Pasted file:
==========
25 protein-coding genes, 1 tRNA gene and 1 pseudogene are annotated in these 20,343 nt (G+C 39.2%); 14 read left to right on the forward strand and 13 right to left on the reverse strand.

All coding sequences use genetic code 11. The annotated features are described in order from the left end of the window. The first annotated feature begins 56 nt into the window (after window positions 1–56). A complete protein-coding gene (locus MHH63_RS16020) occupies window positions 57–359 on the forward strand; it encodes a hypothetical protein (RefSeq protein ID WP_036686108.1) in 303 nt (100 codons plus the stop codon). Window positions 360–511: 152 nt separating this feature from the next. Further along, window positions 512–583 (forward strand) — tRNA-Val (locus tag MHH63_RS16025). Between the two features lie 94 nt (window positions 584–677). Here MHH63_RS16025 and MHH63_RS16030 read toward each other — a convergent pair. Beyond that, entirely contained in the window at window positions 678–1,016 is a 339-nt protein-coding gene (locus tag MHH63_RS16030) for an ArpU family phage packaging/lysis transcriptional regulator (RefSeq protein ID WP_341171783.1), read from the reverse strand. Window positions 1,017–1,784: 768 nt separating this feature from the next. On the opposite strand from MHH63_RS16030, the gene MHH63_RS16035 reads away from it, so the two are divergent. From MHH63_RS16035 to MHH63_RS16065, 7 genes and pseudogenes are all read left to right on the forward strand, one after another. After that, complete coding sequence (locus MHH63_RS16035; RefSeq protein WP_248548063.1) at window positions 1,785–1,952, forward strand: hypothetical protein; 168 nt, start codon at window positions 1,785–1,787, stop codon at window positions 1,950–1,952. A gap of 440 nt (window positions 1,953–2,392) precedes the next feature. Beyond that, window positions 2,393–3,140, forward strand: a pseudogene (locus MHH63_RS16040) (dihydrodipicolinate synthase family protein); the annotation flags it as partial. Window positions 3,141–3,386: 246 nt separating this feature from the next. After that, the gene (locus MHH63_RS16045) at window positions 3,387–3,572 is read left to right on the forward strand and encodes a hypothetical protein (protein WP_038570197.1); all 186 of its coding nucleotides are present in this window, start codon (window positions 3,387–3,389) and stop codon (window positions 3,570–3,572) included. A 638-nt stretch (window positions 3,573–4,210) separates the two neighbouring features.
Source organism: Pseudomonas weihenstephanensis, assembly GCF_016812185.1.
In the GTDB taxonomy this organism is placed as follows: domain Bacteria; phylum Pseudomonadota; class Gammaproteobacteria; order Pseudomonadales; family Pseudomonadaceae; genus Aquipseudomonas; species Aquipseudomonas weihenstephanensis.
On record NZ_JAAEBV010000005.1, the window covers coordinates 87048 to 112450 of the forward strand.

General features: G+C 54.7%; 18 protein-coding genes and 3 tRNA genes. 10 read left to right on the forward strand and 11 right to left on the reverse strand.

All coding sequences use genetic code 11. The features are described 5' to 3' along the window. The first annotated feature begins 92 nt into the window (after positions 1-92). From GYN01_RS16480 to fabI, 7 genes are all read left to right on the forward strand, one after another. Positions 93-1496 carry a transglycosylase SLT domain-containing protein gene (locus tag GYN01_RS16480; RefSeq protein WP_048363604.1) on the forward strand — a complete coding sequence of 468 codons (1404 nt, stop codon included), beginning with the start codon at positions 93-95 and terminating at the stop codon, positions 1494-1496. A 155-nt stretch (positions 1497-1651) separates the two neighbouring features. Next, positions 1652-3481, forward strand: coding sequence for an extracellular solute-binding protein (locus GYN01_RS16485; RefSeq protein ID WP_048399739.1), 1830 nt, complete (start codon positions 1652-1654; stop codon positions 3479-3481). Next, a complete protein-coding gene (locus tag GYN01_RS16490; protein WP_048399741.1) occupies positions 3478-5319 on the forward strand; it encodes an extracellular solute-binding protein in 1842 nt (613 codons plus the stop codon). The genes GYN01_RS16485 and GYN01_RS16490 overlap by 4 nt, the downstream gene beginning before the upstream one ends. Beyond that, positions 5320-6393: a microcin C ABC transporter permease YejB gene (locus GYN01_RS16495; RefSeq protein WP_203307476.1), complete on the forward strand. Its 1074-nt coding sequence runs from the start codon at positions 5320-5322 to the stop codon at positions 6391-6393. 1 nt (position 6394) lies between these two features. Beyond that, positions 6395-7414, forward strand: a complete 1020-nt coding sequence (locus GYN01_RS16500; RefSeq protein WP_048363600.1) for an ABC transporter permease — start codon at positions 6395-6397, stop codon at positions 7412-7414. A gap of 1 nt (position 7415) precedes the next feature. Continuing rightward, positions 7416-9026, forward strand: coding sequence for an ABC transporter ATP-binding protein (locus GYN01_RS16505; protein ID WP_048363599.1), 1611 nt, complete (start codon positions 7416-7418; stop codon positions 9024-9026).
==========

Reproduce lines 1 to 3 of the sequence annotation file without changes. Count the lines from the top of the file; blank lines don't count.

25 protein-coding genes, 1 tRNA gene and 1 pseudogene are annotated in these 20,343 nt (G+C 39.2%); 14 read left to right on the forward strand and 13 right to left on the reverse strand.

All coding sequences use genetic code 11. The annotated features are described in order from the left end of the window. The first annotated feature begins 56 nt into the window (after window positions 1–56). A complete protein-coding gene (locus MHH63_RS16020) occupies window positions 57–359 on the forward strand; it encodes a hypothetical protein (RefSeq protein ID WP_036686108.1) in 303 nt (100 codons plus the stop codon). Window positions 360–511: 152 nt separating this feature from the next. Further along, window positions 512–583 (forward strand) — tRNA-Val (locus tag MHH63_RS16025). Between the two features lie 94 nt (window positions 584–677). Here MHH63_RS16025 and MHH63_RS16030 read toward each other — a convergent pair. Beyond that, entirely contained in the window at window positions 678–1,016 is a 339-nt protein-coding gene (locus tag MHH63_RS16030) for an ArpU family phage packaging/lysis transcriptional regulator (RefSeq protein ID WP_341171783.1), read from the reverse strand. Window positions 1,017–1,784: 768 nt separating this feature from the next. On the opposite strand from MHH63_RS16030, the gene MHH63_RS16035 reads away from it, so the two are divergent. From MHH63_RS16035 to MHH63_RS16065, 7 genes and pseudogenes are all read left to right on the forward strand, one after another. After that, complete coding sequence (locus MHH63_RS16035; RefSeq protein WP_248548063.1) at window positions 1,785–1,952, forward strand: hypothetical protein; 168 nt, start codon at window positions 1,785–1,787, stop codon at window positions 1,950–1,952. A gap of 440 nt (window positions 1,953–2,392) precedes the next feature. Beyond that, window positions 2,393–3,140, forward strand: a pseudogene (locus MHH63_RS16040) (dihydrodipicolinate synthase family protein); the annotation flags it as partial. Window positions 3,141–3,386: 246 nt separating this feature from the next. After that, the gene (locus MHH63_RS16045) at window positions 3,387–3,572 is read left to right on the forward strand and encodes a hypothetical protein (protein WP_038570197.1); all 186 of its coding nucleotides are present in this window, start codon (window positions 3,387–3,389) and stop codon (window positions 3,570–3,572) included. A 638-nt stretch (window positions 3,573–4,210) separates the two neighbouring features.
Source organism: Pseudomonas weihenstephanensis, assembly GCF_016812185.1.